the messenger of the LORD stretched out the tip of the staff he held. When he touched the meat and unleavened cakes, a fire came up from the rock and consumed the meat and unleavened cakes. Then the messenger of the LORD disappeared from sight.
Gideon, now aware that it had been the messenger of the LORD, said, “Alas, Lord GOD, that I have seen the messenger of the LORD face to face!”
The LORD answered him: You are safe. Do not fear. You shall not die.
So Gideon built there an altar to the LORD and called it Yahweh-shalom. i To this day it is still in Ophrah of the Abiezrites.
That same night the LORD said to him: Take your father’s bull, the bull fattened for seven years, and pull down your father’s altar to Baal. As for the asherah beside it, cut it down
and build an altar to the LORD, your God, on top of this stronghold with the pile of wood. Then take the fattened bull and offer it as a whole-burnt sacrifice on the wood from the asherah you have cut down.
So Gideon took ten of his servants and did as the LORD had commanded him. But he was too afraid of his family and of the townspeople to do it by day; he did it at night.
Early the next morning the townspeople found that the altar of Baal had been dismantled, the asherah beside it cut down, and the fattened bull offered on the altar that was built.
They asked one another, “Who did this?” They inquired and searched until they were told, “Gideon, son of Joash, did it.”
So the townspeople said to Joash, “Bring out your son that he may die, for he has dismantled the altar of Baal and cut down the asherah that was beside it.”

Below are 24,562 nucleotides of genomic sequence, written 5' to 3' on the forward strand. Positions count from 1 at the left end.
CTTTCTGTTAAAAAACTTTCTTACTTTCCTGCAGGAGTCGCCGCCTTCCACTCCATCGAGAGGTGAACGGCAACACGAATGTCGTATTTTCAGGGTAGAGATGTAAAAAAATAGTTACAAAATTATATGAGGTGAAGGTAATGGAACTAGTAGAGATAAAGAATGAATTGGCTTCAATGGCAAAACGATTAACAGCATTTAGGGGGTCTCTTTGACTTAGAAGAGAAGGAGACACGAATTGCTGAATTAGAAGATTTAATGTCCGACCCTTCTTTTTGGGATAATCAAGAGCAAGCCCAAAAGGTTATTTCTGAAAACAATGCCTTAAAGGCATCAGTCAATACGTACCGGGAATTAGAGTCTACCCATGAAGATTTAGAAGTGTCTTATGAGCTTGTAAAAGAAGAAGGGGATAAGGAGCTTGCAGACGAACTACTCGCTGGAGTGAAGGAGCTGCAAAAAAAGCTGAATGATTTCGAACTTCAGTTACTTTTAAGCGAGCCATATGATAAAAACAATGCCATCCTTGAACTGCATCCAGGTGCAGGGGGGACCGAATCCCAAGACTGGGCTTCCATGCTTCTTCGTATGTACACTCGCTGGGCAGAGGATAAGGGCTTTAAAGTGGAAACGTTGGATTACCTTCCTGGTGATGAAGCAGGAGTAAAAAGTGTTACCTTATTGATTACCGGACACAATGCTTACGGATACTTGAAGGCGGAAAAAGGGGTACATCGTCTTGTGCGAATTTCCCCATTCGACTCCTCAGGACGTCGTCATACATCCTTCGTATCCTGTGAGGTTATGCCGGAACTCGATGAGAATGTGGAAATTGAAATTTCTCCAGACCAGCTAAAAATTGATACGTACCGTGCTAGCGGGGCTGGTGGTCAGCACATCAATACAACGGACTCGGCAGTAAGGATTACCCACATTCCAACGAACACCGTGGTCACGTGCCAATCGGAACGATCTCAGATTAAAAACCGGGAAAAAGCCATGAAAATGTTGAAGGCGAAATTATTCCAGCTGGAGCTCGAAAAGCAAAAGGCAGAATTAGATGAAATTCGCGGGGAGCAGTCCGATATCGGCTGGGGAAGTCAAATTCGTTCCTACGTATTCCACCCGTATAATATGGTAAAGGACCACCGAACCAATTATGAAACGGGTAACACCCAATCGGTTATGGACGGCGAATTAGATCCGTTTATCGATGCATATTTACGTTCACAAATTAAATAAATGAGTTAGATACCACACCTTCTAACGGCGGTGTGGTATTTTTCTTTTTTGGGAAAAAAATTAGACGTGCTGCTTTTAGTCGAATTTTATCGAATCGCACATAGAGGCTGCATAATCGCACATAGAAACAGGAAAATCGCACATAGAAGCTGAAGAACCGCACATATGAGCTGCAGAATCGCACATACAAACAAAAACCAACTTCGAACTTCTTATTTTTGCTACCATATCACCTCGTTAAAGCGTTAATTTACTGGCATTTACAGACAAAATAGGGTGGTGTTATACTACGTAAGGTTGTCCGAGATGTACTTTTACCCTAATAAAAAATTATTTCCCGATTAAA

But Joash replied to all who were standing around him, “Is it for you to take action for Baal, or be his savior? Anyone who takes action for him shall be put to death by morning. If he is a god, let him act for himself, since his altar has been dismantled!”
So on that day Gideon was called Jerubbaal, because of the words, “Let Baal take action against him, since he dismantled his altar.”
Then all Midian and Amalek and the Kedemites mustered and crossed over into the valley of Jezreel, where they encamped.
And Gideon was clothed with the spirit of the LORD, and he blew the horn summoning Abiezer to follow him.
He sent messengers throughout Manasseh, and they, too, were summoned to follow him; he also sent messengers throughout Asher, Zebulun, and Naphtali, and they advanced to meet the others.
Gideon said to God, “If indeed you are going to save Israel through me, as you have said,
I am putting this woolen fleece on the threshing floor, and if dew is on the fleece alone, while all the ground is dry, I shall know that you will save Israel through me, as you have said.”
That is what happened. Early the next morning when he wrung out the fleece, he squeezed enough dew from it to fill a bowl.
Gideon then said to God, “Do not be angry with me if I speak once more. Let me make just one more test with the fleece. Let the fleece alone be dry, but let there be dew on all the ground.”
That is what God did that night: the fleece alone was dry, but there was dew on all the ground.